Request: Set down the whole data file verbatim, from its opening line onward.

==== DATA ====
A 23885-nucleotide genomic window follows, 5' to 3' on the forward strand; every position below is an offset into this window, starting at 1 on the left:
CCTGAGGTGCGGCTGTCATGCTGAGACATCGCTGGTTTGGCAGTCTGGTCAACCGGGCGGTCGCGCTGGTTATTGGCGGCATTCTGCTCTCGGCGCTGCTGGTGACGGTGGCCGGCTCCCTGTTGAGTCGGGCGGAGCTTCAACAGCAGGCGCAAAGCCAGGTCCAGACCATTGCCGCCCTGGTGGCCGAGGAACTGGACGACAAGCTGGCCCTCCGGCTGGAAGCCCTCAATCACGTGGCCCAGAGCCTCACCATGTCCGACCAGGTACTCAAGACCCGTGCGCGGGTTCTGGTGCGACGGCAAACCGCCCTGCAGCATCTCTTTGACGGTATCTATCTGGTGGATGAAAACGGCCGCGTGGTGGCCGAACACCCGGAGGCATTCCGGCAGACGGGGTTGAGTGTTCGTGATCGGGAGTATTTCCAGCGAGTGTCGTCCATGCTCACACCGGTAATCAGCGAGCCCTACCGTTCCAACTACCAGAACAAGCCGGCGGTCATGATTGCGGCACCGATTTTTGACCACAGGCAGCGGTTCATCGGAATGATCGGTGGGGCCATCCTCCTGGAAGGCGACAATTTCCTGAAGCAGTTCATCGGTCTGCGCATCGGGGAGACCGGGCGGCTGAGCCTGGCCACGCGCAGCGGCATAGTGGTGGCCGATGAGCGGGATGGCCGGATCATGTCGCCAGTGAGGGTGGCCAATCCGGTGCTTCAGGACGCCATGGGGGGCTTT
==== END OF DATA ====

A 23885-nucleotide genomic window follows, 5' to 3' on the forward strand; every position below is an offset into this window, starting at 1 on the left:
CCTGAGGTGCGGCTGTCATGCTGAGACATCGCTGGTTTGGCAGTCTGGTCAACCGGGCGGTCGCGCTGGTTATTGGCGGCATTCTGCTCTCGGCGCTGCTGGTGACGGTGGCCGGCTCCCTGTTGAGTCGGGCGGAGCTTCAACAGCAGGCGCAAAGCCAGGTCCAGACCATTGCCGCCCTGGTGGCCGAGGAACTGGACGACAAGCTGGCCCTCCGGCTGGAAGCCCTCAATCACGTGGCCCAGAGCCTCACCATGTCCGACCAGGTACTCAAGACCCGTGCGCGGGTTCTGGTGCGACGGCAAACCGCCCTGCAGCATCTCTTTGACGGTATCTATCTGGTGGATGAAAACGGCCGCGTGGTGGCCGAACACCCGGAGGCATTCCGGCAGACGGGGTTGAGTGTTCGTGATCGGGAGTATTTCCAGCGAGTGTCGTCCATGCTCACACCGGTAATCAGCGAGCCCTACCGTTCCAACTACCAGAACAAGCCGGCGGTCATGATTGCGGCACCGATTTTTGACCACAGGCAGCGGTTCATCGGAATGATCGGTGGGGCCATCCTCCTGGAAGGCGACAATTTCCTGAAGCAGTTCATCGGTCTGCGCATCGGGGAGACCGGGCGGCTGAGCCTGGCCACGCGCAGCGGCATAGTGGTGGCCGATGAGCGGGATGGCCGGATCATGTCGCCAGTGAGGGTGGCCAATCCGGTGCTTCAGGACGCCATGGGGGGCTTT